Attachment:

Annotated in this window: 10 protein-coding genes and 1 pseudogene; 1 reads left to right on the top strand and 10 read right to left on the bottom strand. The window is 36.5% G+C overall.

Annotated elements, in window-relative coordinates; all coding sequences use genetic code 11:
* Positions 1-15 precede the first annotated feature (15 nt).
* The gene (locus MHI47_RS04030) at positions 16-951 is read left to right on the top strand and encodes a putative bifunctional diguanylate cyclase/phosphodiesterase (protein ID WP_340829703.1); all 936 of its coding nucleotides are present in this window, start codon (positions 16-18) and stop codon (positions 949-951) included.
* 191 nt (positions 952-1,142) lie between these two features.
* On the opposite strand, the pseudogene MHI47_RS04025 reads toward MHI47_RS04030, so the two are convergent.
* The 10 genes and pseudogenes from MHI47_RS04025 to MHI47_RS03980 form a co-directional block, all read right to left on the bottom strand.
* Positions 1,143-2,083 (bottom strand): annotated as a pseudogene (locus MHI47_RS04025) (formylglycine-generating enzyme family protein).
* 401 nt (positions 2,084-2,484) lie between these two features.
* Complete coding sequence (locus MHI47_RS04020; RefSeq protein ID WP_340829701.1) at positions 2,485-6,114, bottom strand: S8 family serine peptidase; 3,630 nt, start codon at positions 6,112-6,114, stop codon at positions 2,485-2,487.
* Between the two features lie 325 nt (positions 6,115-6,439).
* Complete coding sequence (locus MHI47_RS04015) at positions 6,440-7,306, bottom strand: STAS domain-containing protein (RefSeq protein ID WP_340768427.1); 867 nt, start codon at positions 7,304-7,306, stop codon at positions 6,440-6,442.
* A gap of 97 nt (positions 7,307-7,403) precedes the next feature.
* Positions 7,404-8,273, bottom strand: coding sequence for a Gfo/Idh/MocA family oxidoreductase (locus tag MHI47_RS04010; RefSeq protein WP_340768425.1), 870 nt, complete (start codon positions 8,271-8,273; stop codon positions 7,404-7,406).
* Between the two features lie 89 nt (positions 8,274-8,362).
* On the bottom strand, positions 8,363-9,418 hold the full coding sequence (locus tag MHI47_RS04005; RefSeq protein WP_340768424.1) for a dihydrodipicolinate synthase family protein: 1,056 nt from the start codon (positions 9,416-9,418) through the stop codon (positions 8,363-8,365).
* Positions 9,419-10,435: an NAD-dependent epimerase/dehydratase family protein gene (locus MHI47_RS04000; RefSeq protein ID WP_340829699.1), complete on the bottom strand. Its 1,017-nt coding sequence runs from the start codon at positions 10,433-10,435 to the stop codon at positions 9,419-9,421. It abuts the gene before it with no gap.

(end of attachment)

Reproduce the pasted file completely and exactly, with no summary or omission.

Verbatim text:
Annotated in this window: 10 protein-coding genes and 1 pseudogene; 1 reads left to right on the top strand and 10 read right to left on the bottom strand. The window is 36.5% G+C overall.

Annotated elements, in window-relative coordinates; all coding sequences use genetic code 11:
* Positions 1-15 precede the first annotated feature (15 nt).
* The gene (locus MHI47_RS04030) at positions 16-951 is read left to right on the top strand and encodes a putative bifunctional diguanylate cyclase/phosphodiesterase (protein ID WP_340829703.1); all 936 of its coding nucleotides are present in this window, start codon (positions 16-18) and stop codon (positions 949-951) included.
* 191 nt (positions 952-1,142) lie between these two features.
* On the opposite strand, the pseudogene MHI47_RS04025 reads toward MHI47_RS04030, so the two are convergent.
* The 10 genes and pseudogenes from MHI47_RS04025 to MHI47_RS03980 form a co-directional block, all read right to left on the bottom strand.
* Positions 1,143-2,083 (bottom strand): annotated as a pseudogene (locus MHI47_RS04025) (formylglycine-generating enzyme family protein).
* 401 nt (positions 2,084-2,484) lie between these two features.
* Complete coding sequence (locus MHI47_RS04020; RefSeq protein ID WP_340829701.1) at positions 2,485-6,114, bottom strand: S8 family serine peptidase; 3,630 nt, start codon at positions 6,112-6,114, stop codon at positions 2,485-2,487.
* Between the two features lie 325 nt (positions 6,115-6,439).
* Complete coding sequence (locus MHI47_RS04015) at positions 6,440-7,306, bottom strand: STAS domain-containing protein (RefSeq protein ID WP_340768427.1); 867 nt, start codon at positions 7,304-7,306, stop codon at positions 6,440-6,442.
* A gap of 97 nt (positions 7,307-7,403) precedes the next feature.
* Positions 7,404-8,273, bottom strand: coding sequence for a Gfo/Idh/MocA family oxidoreductase (locus tag MHI47_RS04010; RefSeq protein WP_340768425.1), 870 nt, complete (start codon positions 8,271-8,273; stop codon positions 7,404-7,406).
* Between the two features lie 89 nt (positions 8,274-8,362).
* On the bottom strand, positions 8,363-9,418 hold the full coding sequence (locus tag MHI47_RS04005; RefSeq protein WP_340768424.1) for a dihydrodipicolinate synthase family protein: 1,056 nt from the start codon (positions 9,416-9,418) through the stop codon (positions 8,363-8,365).
* Positions 9,419-10,435: an NAD-dependent epimerase/dehydratase family protein gene (locus MHI47_RS04000; RefSeq protein ID WP_340829699.1), complete on the bottom strand. Its 1,017-nt coding sequence runs from the start codon at positions 10,433-10,435 to the stop codon at positions 9,419-9,421. It abuts the gene before it with no gap.